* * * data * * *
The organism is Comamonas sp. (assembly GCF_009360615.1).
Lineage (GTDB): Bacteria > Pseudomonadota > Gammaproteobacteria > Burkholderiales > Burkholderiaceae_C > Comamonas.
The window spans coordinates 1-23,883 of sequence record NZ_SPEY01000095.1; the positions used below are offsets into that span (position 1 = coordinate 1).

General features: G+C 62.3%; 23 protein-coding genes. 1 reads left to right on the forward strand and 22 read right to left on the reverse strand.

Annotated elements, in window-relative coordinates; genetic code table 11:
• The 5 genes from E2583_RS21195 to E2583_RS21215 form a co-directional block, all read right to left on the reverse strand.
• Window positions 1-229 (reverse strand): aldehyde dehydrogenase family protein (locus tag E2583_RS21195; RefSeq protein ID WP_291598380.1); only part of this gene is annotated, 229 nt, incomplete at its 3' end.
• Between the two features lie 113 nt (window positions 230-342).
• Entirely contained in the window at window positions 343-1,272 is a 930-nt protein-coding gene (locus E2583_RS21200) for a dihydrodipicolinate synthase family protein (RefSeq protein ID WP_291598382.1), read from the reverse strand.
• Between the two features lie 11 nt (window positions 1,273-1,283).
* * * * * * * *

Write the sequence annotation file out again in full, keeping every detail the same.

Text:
The organism is Comamonas sp. (assembly GCF_009360615.1).
Lineage (GTDB): Bacteria > Pseudomonadota > Gammaproteobacteria > Burkholderiales > Burkholderiaceae_C > Comamonas.
The window spans coordinates 1-23,883 of sequence record NZ_SPEY01000095.1; the positions used below are offsets into that span (position 1 = coordinate 1).

General features: G+C 62.3%; 23 protein-coding genes. 1 reads left to right on the forward strand and 22 read right to left on the reverse strand.

Annotated elements, in window-relative coordinates; genetic code table 11:
• The 5 genes from E2583_RS21195 to E2583_RS21215 form a co-directional block, all read right to left on the reverse strand.
• Window positions 1-229 (reverse strand): aldehyde dehydrogenase family protein (locus tag E2583_RS21195; RefSeq protein ID WP_291598380.1); only part of this gene is annotated, 229 nt, incomplete at its 3' end.
• Between the two features lie 113 nt (window positions 230-342).
• Entirely contained in the window at window positions 343-1,272 is a 930-nt protein-coding gene (locus E2583_RS21200) for a dihydrodipicolinate synthase family protein (RefSeq protein ID WP_291598382.1), read from the reverse strand.
• Between the two features lie 11 nt (window positions 1,273-1,283).